The three-stage process [of the building of the Katsura Imperial Villa] is perfectly discernible in the layout of the buildings as they survive. Beginning from the Ko-shoin with its celebrated Moon-Viewing Platform (tsukimi-dai) of bamboo, the Chu¯ -shoin and the Gakki-no-ma were added, and finally the Shin-goten. All rooms face the pond at a uniform angle, whilst successively set back from right to left (as viewed from the pond). This layout is known as a flying geese formation (gan-ko¯ ). Taken as a whole, the extension scheme produces an irregular and asymmetrical rhythm, likewise affording requisite light and ventilation.
But more importantly for our context, such a layout recalls the positioning of tea utensils during the tea ceremony, called sumi-kake (corner arrangement) or suji-chigai (shifting streaks). It was perfected by such tea masters as Oribe and Enshu¯ . Originally the latter expression denoted a way of placing certain utensils (for example, chopsticks) side by side at a uniform angle. Later on, it came to indicate a way of placing multiple objects in parallel on the diagonal.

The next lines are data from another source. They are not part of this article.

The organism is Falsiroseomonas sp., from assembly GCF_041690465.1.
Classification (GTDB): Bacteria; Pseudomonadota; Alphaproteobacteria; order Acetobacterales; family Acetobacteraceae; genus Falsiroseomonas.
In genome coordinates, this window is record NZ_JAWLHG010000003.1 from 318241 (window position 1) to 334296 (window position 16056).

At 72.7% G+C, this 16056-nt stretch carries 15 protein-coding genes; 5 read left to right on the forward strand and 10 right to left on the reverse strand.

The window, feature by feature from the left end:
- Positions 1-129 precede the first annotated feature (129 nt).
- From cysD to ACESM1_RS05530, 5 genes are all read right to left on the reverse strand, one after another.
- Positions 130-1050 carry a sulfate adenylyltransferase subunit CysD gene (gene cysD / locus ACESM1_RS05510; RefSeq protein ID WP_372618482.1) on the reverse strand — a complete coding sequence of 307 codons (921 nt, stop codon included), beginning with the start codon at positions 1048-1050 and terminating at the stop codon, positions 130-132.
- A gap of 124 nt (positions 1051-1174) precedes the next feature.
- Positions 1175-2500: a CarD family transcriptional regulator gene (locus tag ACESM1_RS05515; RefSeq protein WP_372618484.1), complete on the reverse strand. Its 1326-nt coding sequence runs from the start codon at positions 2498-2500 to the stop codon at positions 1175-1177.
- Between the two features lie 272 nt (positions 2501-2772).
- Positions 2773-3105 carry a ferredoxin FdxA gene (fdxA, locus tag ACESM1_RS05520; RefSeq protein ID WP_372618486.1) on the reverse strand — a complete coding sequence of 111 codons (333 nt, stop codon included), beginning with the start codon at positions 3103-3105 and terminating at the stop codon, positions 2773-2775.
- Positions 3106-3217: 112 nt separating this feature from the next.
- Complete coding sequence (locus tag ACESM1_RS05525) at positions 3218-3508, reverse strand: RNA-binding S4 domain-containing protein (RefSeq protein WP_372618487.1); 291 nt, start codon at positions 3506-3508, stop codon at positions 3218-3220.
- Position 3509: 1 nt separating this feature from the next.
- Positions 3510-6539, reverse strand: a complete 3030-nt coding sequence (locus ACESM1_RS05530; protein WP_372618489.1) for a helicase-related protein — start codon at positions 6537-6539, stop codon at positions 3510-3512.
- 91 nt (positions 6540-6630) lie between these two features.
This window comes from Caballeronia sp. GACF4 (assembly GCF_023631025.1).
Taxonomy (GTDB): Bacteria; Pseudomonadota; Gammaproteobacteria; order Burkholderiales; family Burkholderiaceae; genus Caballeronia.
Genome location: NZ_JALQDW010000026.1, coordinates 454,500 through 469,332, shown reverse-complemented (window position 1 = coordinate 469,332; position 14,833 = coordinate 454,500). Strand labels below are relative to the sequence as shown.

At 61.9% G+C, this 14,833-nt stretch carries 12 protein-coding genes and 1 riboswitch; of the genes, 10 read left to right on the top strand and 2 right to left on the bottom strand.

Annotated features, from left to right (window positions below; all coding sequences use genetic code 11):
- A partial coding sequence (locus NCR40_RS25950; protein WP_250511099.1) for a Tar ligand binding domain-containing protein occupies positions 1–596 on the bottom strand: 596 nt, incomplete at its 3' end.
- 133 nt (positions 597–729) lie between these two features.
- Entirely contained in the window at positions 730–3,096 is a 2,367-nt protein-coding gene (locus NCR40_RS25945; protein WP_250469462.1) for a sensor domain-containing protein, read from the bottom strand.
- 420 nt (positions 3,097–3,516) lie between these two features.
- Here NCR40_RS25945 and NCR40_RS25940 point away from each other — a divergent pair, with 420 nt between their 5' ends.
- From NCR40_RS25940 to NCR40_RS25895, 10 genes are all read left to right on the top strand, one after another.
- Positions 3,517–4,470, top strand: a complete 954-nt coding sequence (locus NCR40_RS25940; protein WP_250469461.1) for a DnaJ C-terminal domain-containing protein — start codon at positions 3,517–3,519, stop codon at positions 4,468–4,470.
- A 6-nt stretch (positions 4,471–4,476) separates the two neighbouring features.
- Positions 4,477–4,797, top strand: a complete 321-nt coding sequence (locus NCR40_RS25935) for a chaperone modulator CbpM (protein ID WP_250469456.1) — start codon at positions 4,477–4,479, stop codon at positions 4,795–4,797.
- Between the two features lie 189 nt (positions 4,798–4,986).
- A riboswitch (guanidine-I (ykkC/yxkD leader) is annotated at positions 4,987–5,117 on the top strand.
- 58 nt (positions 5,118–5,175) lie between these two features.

The dynamism of the flying geese formation allows for a complex of buildings that might easily be aligned according to a more rigid formula to shift off axis by increments, to the eventual point of renouncing all symmetry and centrality. This was the way in which Katsura's varied façade was created. It is also the unique configuration that traditional Japanese builders evolved to express depth - by means of layered planes.
The description is as arresting as the space itself, for it includes an account of the corporeal training (the tea ceremony) necessary to perceive the space in the first place, as well as to construct it. The writer will later on propose a whole programme for using this remarkable construction - the Katsura Imperial Villa - but at this stage we need only ask ourselves the culturalist question: is this phenomenology to be considered an exotic curiosity for practitioners of Western space, or can it mean something closer to home, such as a spatial habitus we can adopt, or even one we can recognise and incorporate into our own now greatly enlarged eclectic canon of world spatial scenarios? And if so, what would be our motive for doing so, save as a source of market variety?
LRB 5 April 2007 | PDF Download